Above video from the Brisbane Times website:



London – 6 June 2013

Tonight I amhere to talk about our global industry: where we have come from; where we are today; and where we are going.

Mining was a low-growth businessfor much of the 20th century so we were caught off-guard by the pace of China’s early-21st century urbanisation and industrialisation. It has changed our industry:

• We have become larger, more profitable and much more visible.
• We wentfrom 3 per cent of the FTSE in 2001 to 13 per cent today.
• Demand was met in part by higher cost -much higher cost – operations.
• And many invested poorly to the detriment of their owners.

Finding five dollars of savings per tonne did not seem as pressing when prices were skyrocketing. But it really matters now.

High prices also affected the waymany governments viewed ourindustry. Somemisjudged the value of their resources and lost out by squeezing project economics. So, after a decade of growth, low-cost production is still dominated by the traditionalmining countries.

Today our industry is changing again. The rebalancing of supply and demand has led to more sustainable
prices for our customers. But investors are concerned that we cannot deliverreturns in the absence of the
higher prices of the past. And governments and communities still want a larger slice of the pie.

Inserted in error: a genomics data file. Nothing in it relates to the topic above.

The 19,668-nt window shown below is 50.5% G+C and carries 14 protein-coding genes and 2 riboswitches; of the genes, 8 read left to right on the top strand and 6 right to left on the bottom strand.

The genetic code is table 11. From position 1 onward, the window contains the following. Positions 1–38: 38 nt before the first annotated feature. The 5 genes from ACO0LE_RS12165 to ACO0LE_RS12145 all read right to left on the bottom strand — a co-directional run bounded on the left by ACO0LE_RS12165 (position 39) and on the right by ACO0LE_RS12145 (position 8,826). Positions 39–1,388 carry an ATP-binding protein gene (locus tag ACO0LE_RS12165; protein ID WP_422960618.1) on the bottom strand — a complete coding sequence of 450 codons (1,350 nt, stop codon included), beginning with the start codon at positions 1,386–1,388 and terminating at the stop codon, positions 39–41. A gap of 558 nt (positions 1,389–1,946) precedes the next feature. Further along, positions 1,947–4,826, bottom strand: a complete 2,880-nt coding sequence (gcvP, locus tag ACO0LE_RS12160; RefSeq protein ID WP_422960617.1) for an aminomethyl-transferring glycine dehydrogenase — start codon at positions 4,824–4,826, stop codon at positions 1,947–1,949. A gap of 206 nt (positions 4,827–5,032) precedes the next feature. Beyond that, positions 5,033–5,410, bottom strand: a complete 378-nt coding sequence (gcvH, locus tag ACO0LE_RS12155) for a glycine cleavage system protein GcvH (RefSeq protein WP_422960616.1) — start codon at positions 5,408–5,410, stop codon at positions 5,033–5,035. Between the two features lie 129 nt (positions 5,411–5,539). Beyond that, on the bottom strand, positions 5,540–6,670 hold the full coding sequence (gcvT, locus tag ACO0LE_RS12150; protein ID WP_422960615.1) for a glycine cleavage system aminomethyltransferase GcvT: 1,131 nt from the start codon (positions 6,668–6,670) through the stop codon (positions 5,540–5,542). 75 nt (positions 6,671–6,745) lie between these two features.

But If I sound pessimistic I amnot.

P.G. Wodehouse once said that it is never difficult to distinguish between a Scotsman with a grievance and a
ray of sunshine. I am not such a Scotsman. I am an optimist.

Whenmy daughter told one of her friends at Oxford that I worked in mining, her friend replied:
Do we still need to do that?

Well… some estimate that about half of the world’s GDP is directly underpinned by the resources we produce.
Indirectly all of it is. We live in a material world and all materials start by being dug up or grown – often with
fertilizers added to make them grow, which are also dug up.

To lift a rising population out of poverty, economic growth is essential. The world’s population is expected to
rise by as much as a third by 2050 to more than 9 billion. And only if we deliversteady, sustainable growth in
commodities-from steelmaking,through to metals, energy and energy transfer, to food – can we be sure that